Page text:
Carl has always said that people who don’t haggle are suckers. And we aren’t suckers.

“I’m buying a car today. Doesn’t have to be from you,” I say to the manager.

The manager rolls his eyes. “All right, all right,” he says. “Eighty-one hundred, and it’s a deal.”

I shake his hand, and they start drawing up the paperwork. I put three thousand down and drive off the lot with a car. There goes most of my money. But it’s OK. Because I have a plan.

When I get far enough from the dealership, I pull over to the side of the road and start hitting my hands against the steering wheel, yelling into the air, trying to get out all the nervous energy that’s in me.

I’m doing this. I’m making a life for myself. I am doing this.

I call Carl at his office.

“Hello!” he says, his voice buttery and pleased to hear from me. “Tell me you’re taking the job.”

“I’m taking the job.”

“Outstanding. I’m going to put you on the phone with Joyce, our HR person here. She will talk to you about a start date, salary, benefits, all of that good stuff. If you don’t talk her up to at least forty-two, I’m going to be disappointed in you.”

I laugh. “I just paid eighty-one hundred for a ninety-five-hundred-dollar car. I got this. I promise.”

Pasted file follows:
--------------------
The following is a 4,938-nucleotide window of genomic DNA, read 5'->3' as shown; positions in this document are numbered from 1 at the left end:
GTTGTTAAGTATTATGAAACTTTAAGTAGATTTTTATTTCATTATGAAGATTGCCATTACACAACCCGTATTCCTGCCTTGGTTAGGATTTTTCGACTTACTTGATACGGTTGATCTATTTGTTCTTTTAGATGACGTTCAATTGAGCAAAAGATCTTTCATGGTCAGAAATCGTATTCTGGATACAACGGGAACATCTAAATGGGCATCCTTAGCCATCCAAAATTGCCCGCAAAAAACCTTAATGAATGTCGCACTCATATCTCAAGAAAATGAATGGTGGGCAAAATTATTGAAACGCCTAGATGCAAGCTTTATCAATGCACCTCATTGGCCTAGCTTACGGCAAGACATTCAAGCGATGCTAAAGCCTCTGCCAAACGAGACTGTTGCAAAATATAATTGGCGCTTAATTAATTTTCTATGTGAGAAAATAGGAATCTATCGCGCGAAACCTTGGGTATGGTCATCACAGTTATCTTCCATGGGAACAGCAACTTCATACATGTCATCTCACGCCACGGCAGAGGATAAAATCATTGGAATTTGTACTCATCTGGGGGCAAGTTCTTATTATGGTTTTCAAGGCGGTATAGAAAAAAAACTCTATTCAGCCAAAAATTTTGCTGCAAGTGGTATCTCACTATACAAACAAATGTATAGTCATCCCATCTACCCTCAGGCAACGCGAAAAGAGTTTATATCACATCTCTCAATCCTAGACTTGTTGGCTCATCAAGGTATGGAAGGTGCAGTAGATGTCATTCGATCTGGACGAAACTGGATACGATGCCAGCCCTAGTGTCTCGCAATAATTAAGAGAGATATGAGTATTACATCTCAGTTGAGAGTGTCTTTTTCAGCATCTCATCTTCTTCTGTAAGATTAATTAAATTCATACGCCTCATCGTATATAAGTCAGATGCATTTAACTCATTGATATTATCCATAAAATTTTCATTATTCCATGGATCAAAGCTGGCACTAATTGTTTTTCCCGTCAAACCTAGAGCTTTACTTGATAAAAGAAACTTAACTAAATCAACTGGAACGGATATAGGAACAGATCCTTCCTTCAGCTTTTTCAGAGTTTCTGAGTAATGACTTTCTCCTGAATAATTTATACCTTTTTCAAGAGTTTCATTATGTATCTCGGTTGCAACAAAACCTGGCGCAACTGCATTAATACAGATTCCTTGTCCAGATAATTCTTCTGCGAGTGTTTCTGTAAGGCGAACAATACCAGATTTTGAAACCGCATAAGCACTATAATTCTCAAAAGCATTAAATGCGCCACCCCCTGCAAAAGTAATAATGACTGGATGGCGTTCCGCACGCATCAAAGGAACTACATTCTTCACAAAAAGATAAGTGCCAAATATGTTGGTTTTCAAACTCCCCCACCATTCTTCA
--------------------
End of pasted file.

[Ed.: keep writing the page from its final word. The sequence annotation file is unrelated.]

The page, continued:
“That’s what I want to hear!” he says.

“Carl, seriously, thank you for this.”

“Thank you,” he says. “Honestly. This worked out perfectly. Rosalie showed up an hour and a half late this morning and didn’t even bother with an excuse. She denies it, but a patient told me last week that she swore at them. So I’m eager to let her go, and I’m just glad we don’t have to go through résumés to replace her.”

I laugh. “All right,” I say. “I’m excited to start working with you . . . boss.”

He laughs and puts me through to Joyce. She and I talk for about thirty minutes. She says she’s going to give Rosalie notice. So my start date will be in two weeks. But if Rosalie decides not to stay the two weeks, the job could start sooner. I tell her I’m OK with that.

“That’s why sometimes it really is best to hire someone you know,” Joyce says. “I know I’m in HR and I’m supposed to say that you should vet all the applicants, but the truth is, when you have a personal connection, it just makes it easier to be flexible.”

She offers me forty thousand, and, hot off the trail of my car purchase, I talk her up to forty-four. I get full health benefits. “And the good news,” she says, “is that we cover the rest of your family at a very low cost.”